What is surprising is that Facebook didn’t block the bots and scripts in any way from searching their own database billions of times. It’s this kind of lax rules that has gotten the company in trouble so many times, and why its users' data has been so vulnerable.
New Data Access Restrictions
Facebook has added a set of restrictions to its APIs to make sure third-party developers aren’t as free to collect all the data they want.
Those restrictions apply to the Events, Groups, Pages and Instagram Platform APIs, as well as the Facebook Login. Facebook said that it will need to approve all apps that integrate the Facebook Login and request access to information such as check-ins, Likes, photos, posts, videos, events, and groups.
The company also added that it will no longer allow apps to ask for access to personal information such as religious or political views, relationship status and details, custom friends lists, education and work history, fitness activity, book reading activity, music listening activity, news reading, video watch activity, and games activity.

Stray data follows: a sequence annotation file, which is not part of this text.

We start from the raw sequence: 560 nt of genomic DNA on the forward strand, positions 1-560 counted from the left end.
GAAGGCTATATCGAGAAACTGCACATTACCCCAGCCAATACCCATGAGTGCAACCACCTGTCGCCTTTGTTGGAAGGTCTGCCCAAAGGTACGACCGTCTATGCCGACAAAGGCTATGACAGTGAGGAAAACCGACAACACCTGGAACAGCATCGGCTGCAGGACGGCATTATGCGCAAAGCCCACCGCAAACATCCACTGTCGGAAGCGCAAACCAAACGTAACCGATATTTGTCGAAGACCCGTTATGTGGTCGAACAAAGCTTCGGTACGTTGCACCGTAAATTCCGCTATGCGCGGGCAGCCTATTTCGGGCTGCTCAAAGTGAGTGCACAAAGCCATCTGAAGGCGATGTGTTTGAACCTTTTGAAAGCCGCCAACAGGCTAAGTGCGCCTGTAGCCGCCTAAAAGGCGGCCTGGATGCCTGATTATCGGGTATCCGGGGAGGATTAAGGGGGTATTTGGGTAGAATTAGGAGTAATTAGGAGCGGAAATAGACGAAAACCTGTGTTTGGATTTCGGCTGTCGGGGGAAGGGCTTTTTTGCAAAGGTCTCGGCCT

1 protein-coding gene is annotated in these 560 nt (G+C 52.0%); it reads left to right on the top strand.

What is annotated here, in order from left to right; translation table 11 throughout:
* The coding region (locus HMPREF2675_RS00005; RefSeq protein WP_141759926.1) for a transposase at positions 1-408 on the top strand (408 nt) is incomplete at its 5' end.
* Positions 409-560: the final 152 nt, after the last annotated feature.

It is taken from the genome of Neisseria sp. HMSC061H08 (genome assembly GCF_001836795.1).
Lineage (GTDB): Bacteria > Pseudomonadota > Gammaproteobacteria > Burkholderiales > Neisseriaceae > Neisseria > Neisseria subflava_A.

If a user hasn’t used an app in over three months, then the developer will not be able to request their data anymore either.
Recently, some users were outraged to find out that their phones’ call and text history was being saved to their Facebook accounts even though they didn’t remember ever agreeing to that. Facebook said that the feature is already opt-in but that it will limit the storage of such data on its servers to a year. Time of calls will no longer be uploaded, either.
Facebook said that starting on April 9, users should see a link at the top of their News Feed that will show them what apps currently have access to their accounts. Facebook users will also be able to remove any app they want from that list, so it can no longer access their data.
The API restriction has already impacted some applications, including Tinder, which relied on the Facebook Login to connect its users. However, this is one of the things companies were warned about years ago - that they can’t rely on proprietary platforms such as Facebook Login to build their user bases, because one day Facebook could take it all away.